The relief displays the portraits of a couple and two boys. They are clad in Roman clothes, tunic and mantle, with the hairstyle following the fashion of the years 200–250. The head of the woman is covered as a sign of her chastity.
The upper register shows a hunting scene: a rider on horseback attacking a boar that bursts out of its den. The scene is characteristic of the northern Balkans. We do not know whom it represents; it appears both on tombstones and votive reliefs, and may thus have been interpreted in a number of different ways.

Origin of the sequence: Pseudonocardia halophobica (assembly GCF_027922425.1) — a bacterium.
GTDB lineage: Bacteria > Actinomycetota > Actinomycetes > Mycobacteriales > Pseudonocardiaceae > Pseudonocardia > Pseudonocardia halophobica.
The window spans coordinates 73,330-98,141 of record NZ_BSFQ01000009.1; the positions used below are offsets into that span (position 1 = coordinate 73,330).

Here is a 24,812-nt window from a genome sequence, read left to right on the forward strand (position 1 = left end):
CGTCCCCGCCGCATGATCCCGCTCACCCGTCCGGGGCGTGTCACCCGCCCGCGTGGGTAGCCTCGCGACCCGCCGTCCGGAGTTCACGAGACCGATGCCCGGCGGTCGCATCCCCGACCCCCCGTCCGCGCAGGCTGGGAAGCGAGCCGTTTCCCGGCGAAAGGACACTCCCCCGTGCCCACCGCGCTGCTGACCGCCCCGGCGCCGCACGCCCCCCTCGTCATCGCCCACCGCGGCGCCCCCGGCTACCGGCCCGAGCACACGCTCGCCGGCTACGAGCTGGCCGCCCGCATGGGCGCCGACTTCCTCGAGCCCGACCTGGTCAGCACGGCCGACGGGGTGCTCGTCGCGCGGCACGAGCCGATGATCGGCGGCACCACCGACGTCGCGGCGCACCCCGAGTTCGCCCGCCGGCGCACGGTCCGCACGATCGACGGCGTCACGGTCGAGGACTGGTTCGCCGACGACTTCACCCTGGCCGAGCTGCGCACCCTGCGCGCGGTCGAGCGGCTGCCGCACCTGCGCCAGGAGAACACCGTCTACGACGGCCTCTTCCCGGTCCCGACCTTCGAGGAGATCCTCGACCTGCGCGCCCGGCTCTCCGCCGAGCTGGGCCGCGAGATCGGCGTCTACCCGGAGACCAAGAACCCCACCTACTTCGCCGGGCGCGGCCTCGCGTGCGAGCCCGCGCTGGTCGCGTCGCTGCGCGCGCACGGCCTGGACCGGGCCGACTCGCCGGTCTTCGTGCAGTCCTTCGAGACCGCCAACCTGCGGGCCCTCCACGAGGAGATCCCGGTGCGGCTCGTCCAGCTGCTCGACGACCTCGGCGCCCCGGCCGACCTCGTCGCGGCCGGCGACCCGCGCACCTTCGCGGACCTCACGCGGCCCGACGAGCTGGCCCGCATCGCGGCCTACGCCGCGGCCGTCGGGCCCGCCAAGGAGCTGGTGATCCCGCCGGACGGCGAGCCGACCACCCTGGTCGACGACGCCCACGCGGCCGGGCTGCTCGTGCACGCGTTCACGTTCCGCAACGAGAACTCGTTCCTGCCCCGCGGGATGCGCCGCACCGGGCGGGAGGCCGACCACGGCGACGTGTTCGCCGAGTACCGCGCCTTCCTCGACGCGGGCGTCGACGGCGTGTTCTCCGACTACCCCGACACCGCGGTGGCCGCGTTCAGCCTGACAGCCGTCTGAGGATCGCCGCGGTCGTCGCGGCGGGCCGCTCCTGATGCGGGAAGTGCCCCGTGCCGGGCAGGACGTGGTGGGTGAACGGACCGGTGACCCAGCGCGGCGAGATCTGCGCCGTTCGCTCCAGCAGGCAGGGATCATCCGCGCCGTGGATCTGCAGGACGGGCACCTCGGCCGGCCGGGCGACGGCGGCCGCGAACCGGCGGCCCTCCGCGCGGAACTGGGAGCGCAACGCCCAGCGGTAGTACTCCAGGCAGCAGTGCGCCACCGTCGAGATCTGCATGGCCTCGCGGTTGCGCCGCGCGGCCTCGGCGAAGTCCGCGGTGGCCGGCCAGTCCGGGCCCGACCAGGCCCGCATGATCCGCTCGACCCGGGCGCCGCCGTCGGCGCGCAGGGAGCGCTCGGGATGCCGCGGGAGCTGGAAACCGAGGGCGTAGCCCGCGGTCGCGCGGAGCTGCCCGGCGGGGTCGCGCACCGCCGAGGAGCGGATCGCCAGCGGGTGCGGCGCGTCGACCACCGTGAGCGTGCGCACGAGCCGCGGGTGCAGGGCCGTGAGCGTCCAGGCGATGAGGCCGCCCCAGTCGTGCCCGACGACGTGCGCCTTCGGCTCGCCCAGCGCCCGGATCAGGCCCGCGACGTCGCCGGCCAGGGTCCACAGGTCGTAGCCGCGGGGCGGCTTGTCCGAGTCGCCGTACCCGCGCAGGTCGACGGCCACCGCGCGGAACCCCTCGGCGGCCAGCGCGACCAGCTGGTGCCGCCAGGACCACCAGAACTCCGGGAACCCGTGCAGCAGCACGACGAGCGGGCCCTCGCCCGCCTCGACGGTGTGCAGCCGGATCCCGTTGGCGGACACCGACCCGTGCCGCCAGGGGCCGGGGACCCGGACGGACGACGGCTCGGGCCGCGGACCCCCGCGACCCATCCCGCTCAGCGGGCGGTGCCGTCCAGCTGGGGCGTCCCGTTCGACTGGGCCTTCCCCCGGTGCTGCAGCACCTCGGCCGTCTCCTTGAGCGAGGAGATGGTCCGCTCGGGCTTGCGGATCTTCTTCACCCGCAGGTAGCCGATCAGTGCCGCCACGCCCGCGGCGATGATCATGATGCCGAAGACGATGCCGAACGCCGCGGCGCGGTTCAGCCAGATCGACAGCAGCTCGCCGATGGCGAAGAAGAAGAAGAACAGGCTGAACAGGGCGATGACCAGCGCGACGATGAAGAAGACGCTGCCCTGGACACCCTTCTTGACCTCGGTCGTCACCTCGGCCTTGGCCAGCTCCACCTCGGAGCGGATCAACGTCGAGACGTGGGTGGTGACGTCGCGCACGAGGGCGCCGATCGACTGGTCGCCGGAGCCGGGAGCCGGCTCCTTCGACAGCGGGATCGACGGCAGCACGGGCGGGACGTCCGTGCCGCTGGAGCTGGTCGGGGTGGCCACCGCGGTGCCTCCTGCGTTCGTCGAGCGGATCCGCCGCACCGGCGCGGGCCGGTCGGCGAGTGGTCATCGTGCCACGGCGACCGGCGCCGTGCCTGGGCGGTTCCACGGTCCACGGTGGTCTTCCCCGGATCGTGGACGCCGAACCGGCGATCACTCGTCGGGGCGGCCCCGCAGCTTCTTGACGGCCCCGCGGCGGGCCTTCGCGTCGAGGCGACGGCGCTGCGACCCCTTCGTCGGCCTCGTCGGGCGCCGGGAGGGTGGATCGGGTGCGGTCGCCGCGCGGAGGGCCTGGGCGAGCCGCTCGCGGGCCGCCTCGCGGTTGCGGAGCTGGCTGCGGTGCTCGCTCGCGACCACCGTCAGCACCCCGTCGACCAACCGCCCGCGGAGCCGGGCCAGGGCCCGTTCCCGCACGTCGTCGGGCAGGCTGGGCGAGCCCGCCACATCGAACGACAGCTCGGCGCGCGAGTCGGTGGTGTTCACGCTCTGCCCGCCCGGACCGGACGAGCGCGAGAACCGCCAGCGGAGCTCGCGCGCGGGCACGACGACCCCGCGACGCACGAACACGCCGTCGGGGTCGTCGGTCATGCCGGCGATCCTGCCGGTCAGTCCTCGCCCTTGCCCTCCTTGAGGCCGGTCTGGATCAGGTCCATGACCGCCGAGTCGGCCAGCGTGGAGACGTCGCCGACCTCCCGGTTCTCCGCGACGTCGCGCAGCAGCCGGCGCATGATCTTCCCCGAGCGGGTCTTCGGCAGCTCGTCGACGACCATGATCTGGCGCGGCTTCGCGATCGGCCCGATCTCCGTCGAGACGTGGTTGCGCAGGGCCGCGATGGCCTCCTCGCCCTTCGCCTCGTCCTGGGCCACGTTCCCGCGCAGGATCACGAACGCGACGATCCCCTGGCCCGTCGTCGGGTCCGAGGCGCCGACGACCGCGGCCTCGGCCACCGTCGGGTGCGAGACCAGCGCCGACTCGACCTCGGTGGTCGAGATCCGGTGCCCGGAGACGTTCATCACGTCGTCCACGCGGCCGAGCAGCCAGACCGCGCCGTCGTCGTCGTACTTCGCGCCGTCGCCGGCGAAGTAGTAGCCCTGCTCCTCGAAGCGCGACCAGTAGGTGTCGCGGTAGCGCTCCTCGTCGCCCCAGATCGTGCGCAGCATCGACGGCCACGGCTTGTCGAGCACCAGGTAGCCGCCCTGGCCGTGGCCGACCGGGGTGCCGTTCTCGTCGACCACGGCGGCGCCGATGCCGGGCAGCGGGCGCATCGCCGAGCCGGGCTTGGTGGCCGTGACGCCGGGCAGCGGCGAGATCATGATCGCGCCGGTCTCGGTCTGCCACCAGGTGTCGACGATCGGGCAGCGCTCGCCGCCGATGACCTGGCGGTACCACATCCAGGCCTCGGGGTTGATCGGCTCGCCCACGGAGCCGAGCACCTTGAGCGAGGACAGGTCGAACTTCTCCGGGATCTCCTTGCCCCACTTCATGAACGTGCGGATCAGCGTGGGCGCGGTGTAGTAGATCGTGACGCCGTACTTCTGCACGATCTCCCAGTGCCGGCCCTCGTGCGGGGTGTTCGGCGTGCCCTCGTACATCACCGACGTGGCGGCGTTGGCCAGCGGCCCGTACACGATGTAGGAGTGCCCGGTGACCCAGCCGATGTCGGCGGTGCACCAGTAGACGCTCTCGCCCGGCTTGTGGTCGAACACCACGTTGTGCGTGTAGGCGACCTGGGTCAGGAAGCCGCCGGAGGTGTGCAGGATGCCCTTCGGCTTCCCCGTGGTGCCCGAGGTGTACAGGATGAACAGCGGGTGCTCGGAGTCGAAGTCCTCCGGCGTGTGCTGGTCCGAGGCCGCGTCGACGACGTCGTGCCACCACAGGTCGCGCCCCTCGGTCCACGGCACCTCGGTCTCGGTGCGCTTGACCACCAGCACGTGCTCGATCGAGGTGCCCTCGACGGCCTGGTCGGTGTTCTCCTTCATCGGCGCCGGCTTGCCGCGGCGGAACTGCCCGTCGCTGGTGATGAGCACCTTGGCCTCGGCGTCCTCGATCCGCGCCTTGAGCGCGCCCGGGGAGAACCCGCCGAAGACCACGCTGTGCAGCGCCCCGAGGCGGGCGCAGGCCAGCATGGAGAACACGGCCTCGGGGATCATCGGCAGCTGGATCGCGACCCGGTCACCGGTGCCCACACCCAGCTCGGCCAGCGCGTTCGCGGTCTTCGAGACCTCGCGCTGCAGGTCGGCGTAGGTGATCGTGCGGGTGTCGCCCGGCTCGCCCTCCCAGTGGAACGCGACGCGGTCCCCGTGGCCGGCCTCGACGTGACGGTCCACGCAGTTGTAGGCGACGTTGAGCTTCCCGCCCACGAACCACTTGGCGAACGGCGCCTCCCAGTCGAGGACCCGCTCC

The figures are frontal: not plastically sculpted, but composed of planes. The head receives much greater emphasis; it is larger than the body. The relief is a typical representative of the art of the Imperial period in Macedonia.
Marble analyses conducted by Danielle Decrouez (Geneva, Museum of Natural History) and Karl Ramseyer (University of Bern, Institute of Geological Sciences) have shown that the funerary relief was made of Prokonnesian (Marmara) marble. Click here for the detailed results.